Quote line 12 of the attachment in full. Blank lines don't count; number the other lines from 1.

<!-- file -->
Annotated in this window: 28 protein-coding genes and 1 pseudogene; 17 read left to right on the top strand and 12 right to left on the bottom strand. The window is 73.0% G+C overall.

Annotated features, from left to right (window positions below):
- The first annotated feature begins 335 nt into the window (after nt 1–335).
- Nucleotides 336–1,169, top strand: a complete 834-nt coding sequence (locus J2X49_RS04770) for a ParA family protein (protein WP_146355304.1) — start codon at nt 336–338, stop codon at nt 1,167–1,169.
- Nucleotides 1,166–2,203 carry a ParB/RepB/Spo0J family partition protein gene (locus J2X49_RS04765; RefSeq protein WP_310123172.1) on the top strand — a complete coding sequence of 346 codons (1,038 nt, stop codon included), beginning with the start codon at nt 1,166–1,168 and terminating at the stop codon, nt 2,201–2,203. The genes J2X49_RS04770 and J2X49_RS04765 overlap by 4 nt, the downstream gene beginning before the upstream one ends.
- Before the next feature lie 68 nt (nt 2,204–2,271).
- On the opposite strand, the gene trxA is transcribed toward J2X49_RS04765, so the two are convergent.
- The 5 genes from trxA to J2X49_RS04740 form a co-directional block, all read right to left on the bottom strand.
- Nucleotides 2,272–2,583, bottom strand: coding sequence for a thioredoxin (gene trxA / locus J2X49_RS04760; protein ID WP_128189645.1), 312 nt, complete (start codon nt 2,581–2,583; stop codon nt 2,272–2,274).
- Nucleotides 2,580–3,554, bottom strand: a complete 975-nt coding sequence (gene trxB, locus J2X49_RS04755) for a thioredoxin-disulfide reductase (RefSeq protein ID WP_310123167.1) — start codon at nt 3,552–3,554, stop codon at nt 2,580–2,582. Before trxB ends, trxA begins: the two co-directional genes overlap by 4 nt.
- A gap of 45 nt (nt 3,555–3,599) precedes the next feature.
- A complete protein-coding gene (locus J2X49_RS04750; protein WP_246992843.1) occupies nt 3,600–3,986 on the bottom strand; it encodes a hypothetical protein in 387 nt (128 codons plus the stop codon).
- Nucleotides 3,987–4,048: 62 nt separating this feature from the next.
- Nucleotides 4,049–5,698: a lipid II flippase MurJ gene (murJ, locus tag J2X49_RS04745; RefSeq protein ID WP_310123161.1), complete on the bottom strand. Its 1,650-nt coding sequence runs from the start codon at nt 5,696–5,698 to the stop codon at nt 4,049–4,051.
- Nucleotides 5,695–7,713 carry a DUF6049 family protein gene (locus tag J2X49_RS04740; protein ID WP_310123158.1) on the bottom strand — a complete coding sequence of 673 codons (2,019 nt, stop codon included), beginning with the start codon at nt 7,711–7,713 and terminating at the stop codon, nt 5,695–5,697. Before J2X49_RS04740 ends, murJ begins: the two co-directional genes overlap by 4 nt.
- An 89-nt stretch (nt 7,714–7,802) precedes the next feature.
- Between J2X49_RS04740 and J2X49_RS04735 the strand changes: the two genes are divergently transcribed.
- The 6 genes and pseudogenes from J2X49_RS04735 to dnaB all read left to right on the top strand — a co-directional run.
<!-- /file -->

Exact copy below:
- A complete protein-coding gene (locus J2X49_RS04750; protein WP_246992843.1) occupies nt 3,600–3,986 on the bottom strand; it encodes a hypothetical protein in 387 nt (128 codons plus the stop codon).